2. Wash and pat dry two salmon fillets, skin on, of similar thickness, about 3 lbs; wild salmon is preferable, or sustainably farmed. Line a cookie sheet with two very large pieces of heavy-duty tin foil -- a good 5 inches longer than the salmon. Lay one fillet of salmon on top of the foil and sprinkle  with salt and pepper; spread the masala on top, then cover with the other fillet. (Remember: the masala has enough salt to make  taste good; you need to sprinkle the cavity with enough salt to make the salmon taste good, too.) Fold and crimp the tin foil around the fish to make a tight seal, leaving a little bit of air space inside the packet.

3. You can bake this in the oven, leaving the foil packet on the cookie tray (375˚F for 50-60 minutes; tear back a bit of the foil and peek with a knife to check for doneness or use an instant read thermometer, with a goal of 130˚F), or on a charcoal grill (bank the hot coals onto one side of the grate and cook over the non-coaly part -- indirect heat -- for 50-60 minutes). Cooking times depend on the thickness of the salmon; start checking after about 30-35 minutes.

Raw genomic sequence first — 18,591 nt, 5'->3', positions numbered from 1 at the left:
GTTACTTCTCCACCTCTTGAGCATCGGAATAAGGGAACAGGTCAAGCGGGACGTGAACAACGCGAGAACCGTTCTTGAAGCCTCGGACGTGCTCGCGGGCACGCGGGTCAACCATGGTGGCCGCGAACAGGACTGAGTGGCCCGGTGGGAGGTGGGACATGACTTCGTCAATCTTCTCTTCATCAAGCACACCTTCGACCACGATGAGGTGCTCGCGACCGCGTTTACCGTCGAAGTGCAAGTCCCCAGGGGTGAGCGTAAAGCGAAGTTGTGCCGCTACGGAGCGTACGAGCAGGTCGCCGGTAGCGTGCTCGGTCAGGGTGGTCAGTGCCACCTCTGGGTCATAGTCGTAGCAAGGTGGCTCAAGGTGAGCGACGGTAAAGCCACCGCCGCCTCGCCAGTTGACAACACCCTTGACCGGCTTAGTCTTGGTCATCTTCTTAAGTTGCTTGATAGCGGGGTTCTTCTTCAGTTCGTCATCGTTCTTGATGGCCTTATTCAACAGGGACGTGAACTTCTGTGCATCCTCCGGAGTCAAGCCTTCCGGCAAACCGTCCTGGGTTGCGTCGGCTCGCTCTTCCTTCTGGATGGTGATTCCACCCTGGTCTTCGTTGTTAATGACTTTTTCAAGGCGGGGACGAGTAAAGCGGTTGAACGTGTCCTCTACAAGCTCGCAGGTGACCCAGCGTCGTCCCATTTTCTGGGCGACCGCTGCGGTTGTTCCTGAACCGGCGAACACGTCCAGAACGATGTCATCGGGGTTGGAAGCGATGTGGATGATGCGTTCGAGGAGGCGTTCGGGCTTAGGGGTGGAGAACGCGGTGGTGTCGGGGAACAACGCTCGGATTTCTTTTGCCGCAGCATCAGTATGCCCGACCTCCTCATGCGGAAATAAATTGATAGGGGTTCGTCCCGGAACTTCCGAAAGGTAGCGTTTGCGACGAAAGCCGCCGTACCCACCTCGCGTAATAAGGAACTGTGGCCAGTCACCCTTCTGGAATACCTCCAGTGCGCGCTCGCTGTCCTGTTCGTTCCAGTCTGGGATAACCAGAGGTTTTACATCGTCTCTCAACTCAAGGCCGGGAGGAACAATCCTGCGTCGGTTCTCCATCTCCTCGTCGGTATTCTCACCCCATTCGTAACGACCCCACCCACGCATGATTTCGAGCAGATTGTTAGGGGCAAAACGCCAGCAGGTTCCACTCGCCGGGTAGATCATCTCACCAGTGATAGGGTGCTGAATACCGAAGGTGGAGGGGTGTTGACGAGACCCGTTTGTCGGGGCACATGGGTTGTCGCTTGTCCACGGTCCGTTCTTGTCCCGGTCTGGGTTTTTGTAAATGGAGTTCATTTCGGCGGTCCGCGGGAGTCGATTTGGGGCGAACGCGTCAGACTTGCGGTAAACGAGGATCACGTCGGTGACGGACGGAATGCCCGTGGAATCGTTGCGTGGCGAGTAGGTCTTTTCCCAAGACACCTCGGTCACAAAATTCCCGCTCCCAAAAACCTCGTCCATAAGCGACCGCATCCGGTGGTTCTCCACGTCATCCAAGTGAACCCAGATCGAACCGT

4. Let rest for about 10 minutes after you take it out of the oven/off the grill, and be careful of the released steam when you cut the foil packet open. Enjoy the salmon with some of the masala, piping hot and fragrant.

6 comments:

Lisa Lambert said...

Why the hell did you not cook this? Brad only ever carried garlic with us. This would have been much better!

Anonymous said...

Oh! You're the "Lisa" ! Trying to post again because I never learn. Hi! xo j

The Invisible Flâneuse said...

Lisa: can you imagine how heavy it would have been to carry onions, tomatoes, cilantro, chilies, ginger, spices... in ADDITION to the garlic?!

Anonymous: Apparently there's a blogger bug so that if comments are embedded/threaded, people can't post. Or some people can't post. Not sure what's up with that.

Brad V said...

You caught fish with your t-shirt? Why not just claim that they crawled out of the lake and plopped themselves in the pan?

Brad V said...

PS. I'm not the "Brad" in this post, regrettably.

The Invisible Flâneuse said...

IN OUR T-SHIRTS. I think we even have pics to prove it.